It’s a damned-if-you-do, damned-if-you-don’t sort of feeling, she says. Many things have felt that way. Back in March, as the virus spread and it was clear that Davidson would have no money coming in, she took the step of filing for unemployment. She got an almost instant rejection. “I knew that couldn’t be the end of the answer,” said Davidson, who has consistently made from $60,000 to $65,000 a year.
She then called the unemployment office and waited 6½ hours on hold. As long as the wait was, the advice she ended up getting was helpful. She was told that her rejection was likely related to the unusual filing situations of Davidson and her boyfriend: Their Uber roles are considered non-wage jobs, and their consultant positions2 are seen as independent contractors. Complicated unemployment filings from people in those positions can’t be greenlighted as easily, and first-time rejections are common. Davidson’s adviser told her that the unemployment office would need more time to implement a better-fitting set of filing options for non-wage employees.
“The system wasn’t made for people like us,” said Davidson, who files quarterly income statements for her work with Uber, which doesn’t report worker income to the government.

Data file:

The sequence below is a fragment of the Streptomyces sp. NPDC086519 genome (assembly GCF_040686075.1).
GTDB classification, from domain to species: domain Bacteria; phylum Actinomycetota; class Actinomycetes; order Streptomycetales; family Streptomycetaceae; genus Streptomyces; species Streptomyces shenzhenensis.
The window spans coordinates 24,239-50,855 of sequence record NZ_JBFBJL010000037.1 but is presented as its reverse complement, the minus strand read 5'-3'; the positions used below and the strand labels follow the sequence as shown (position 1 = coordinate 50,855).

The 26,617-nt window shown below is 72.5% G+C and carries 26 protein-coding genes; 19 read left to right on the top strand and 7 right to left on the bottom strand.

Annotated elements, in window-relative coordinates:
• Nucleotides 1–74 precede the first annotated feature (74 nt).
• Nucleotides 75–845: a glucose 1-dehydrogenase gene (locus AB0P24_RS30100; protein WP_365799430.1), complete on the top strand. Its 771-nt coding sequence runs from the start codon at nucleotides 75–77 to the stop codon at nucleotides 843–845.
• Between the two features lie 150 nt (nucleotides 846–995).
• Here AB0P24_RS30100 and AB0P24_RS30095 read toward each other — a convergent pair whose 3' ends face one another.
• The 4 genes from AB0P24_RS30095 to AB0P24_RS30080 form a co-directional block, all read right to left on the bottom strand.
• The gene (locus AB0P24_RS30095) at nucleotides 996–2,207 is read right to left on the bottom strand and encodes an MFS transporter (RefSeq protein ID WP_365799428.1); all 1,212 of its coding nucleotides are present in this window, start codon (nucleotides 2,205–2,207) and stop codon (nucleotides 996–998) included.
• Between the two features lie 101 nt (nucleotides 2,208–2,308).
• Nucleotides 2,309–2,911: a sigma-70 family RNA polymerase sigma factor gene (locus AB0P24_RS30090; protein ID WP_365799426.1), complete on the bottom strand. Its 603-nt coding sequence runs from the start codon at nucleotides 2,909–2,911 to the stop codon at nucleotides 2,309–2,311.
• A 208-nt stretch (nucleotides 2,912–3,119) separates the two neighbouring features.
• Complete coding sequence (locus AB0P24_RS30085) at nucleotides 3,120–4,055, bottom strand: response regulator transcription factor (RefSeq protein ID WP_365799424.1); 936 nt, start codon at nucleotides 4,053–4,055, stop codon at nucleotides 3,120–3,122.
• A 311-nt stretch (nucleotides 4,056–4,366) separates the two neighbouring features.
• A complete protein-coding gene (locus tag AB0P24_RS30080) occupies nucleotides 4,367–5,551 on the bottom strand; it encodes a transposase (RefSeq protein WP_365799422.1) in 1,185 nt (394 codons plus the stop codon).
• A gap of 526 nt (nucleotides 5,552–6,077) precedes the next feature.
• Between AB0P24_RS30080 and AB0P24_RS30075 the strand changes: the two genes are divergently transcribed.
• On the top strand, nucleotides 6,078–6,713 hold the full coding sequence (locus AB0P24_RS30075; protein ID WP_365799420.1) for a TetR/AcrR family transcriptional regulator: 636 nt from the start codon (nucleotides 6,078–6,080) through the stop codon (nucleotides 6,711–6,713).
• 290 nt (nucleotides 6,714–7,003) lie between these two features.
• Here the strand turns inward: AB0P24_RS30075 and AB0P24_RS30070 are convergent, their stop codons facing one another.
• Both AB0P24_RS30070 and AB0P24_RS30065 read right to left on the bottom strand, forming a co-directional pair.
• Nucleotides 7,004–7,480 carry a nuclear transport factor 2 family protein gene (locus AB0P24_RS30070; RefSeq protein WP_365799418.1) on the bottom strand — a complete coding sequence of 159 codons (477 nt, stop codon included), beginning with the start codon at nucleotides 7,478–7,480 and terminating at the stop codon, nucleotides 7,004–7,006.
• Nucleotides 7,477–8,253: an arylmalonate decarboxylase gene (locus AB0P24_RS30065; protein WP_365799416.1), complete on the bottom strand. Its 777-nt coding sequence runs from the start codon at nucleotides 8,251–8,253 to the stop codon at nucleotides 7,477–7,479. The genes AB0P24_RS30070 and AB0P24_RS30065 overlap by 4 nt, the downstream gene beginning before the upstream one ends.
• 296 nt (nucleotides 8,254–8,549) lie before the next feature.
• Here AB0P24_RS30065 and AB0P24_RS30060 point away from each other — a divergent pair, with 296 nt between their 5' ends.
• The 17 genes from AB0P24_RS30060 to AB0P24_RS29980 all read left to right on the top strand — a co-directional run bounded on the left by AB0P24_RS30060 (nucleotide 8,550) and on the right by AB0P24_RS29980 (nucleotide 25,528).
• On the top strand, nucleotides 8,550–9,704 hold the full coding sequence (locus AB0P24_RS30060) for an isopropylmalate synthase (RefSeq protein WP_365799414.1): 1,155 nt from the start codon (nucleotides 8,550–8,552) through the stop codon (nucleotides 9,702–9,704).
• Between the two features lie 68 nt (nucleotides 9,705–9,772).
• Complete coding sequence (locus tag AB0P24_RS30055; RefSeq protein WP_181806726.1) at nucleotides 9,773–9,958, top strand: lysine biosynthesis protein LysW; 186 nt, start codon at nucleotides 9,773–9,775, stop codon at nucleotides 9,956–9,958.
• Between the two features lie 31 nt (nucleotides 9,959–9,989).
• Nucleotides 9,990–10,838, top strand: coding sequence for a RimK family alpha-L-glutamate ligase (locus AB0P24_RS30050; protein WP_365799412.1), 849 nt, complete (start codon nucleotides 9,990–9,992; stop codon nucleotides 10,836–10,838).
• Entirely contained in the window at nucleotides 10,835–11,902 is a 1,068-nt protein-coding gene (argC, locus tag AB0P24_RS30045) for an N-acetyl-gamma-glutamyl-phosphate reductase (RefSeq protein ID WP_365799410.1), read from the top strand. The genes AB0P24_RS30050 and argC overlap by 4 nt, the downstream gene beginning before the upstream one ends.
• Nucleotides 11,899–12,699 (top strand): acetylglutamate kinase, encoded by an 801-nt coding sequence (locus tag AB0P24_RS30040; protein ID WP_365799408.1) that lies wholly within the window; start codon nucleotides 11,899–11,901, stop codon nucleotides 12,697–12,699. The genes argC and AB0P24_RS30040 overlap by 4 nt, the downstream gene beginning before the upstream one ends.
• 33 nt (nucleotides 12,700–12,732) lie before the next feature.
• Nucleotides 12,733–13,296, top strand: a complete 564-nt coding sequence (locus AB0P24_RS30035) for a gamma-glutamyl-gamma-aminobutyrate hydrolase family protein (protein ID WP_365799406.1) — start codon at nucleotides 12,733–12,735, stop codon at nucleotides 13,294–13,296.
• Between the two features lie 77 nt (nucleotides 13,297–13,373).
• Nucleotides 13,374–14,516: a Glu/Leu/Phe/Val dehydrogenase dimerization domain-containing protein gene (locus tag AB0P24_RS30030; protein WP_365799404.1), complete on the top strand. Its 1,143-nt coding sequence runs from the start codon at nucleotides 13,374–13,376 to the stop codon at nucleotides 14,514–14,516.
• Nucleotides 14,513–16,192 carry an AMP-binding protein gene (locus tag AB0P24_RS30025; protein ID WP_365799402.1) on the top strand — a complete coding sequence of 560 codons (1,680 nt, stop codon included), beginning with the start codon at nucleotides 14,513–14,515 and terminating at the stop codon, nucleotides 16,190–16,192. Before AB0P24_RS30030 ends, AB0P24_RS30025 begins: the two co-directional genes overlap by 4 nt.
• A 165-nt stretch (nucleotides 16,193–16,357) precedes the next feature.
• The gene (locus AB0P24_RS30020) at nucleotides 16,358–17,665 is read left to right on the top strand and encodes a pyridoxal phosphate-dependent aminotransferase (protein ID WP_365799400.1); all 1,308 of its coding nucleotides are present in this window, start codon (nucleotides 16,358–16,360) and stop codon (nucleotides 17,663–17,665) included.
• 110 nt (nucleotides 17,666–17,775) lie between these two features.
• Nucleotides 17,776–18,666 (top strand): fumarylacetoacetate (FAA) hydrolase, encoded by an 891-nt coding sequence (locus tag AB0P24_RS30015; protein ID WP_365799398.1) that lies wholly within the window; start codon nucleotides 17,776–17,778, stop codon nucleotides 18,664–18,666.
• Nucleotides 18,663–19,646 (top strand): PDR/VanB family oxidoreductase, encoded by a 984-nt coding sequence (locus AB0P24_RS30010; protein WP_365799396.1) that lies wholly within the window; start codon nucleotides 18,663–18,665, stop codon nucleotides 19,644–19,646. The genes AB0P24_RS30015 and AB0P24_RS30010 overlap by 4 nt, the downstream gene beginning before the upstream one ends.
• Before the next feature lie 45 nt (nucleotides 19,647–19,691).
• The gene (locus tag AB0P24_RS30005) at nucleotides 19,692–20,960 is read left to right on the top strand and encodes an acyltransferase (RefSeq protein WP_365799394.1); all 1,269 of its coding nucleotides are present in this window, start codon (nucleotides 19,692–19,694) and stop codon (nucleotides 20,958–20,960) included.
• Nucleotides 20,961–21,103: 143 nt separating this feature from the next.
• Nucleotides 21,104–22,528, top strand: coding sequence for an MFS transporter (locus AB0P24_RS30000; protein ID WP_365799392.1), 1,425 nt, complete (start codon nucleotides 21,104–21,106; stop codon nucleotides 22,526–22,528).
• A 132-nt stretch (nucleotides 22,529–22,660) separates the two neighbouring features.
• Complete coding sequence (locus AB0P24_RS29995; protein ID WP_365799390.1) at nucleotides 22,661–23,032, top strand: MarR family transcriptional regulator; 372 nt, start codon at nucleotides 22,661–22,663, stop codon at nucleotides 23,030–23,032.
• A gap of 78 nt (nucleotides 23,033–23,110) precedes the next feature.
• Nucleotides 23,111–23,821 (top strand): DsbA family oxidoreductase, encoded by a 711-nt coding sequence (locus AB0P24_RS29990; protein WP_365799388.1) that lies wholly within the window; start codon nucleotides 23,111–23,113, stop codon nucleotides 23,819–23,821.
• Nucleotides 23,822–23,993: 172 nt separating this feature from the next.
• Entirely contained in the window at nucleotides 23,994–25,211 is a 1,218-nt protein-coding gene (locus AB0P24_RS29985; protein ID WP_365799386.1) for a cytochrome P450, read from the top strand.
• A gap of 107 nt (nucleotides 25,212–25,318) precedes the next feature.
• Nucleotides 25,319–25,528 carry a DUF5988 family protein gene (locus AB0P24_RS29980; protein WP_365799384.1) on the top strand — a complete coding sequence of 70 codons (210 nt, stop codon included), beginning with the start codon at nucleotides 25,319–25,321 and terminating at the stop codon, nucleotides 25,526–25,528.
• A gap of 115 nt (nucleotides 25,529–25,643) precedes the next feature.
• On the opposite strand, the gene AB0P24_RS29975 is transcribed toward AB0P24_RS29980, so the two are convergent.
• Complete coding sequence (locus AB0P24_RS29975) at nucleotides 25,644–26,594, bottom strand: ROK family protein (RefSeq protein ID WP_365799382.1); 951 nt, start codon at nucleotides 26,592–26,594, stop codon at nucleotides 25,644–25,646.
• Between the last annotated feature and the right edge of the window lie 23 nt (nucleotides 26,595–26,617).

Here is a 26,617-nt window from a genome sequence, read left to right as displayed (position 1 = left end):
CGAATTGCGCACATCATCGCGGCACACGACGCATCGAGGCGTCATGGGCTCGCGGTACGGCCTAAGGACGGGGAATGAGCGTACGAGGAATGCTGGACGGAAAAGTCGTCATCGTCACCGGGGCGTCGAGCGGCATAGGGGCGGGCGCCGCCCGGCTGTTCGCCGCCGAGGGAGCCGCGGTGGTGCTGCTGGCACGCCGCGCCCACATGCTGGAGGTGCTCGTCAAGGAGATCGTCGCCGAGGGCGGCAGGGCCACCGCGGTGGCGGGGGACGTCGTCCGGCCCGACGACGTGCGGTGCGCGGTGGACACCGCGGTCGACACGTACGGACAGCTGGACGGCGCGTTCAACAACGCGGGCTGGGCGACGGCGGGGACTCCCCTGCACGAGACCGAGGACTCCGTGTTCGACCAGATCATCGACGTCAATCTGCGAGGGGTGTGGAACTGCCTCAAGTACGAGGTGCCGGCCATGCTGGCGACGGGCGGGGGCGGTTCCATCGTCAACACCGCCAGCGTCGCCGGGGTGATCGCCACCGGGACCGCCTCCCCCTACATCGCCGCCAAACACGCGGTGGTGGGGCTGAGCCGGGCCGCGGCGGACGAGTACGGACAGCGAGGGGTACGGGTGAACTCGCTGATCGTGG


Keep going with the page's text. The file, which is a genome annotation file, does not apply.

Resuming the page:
Even in light of the marathon call with the unemployment office, Davidson has kept a level head despite the stressful situation. She’s not unfamiliar with being forced to make a situation more workable, having once negotiated a $700 medical bill down to closer to $100.
Her persistence paid off: Aside from receiving their $1,200 stimulus checks, Davidson and her boyfriend finally qualified for unemployment, which has translated into checks for a little less than $800 a week each. “I don’t know what I’d do without unemployment,” she said. “It’s not my salary, and of course I’d need to make more at some point, but I feel completely blessed that it eventually came through.”
Davidson and her family have been able to avoid one key challenge facing many American families: They recently moved into a home her boyfriend inherited from his grandmother, eliminating any concerns about monthly housing payments.
Still, as someone whose livelihood depends heavily on people having to be somewhere — be it a summer festival, or even just needing a ride-sharing option to make it to that festival — Davidson looks forward to being able to earn again. But she just doesn’t want the reopening process to happen too soon, which could put people like her boyfriend at risk.
Davidson takes that step seriously, so much so that she told her godson’s mother that, because of the risks involved, they couldn’t continue to shuttle the 9-year-old between their homes anymore — essentially saying either his mother would have to wait out the pandemic to visit with the child again, or that Davidson and her boyfriend would need to.
“I probably cried for three days after that,” she said, adding that they recently decided to have the boy stay with his mother for the time being. “But that’s how strongly I feel about it. My thought is, when hospitals say it’s safe to go visit a loved one, then I’ll think it’s safe to go out and have things return to normal again.”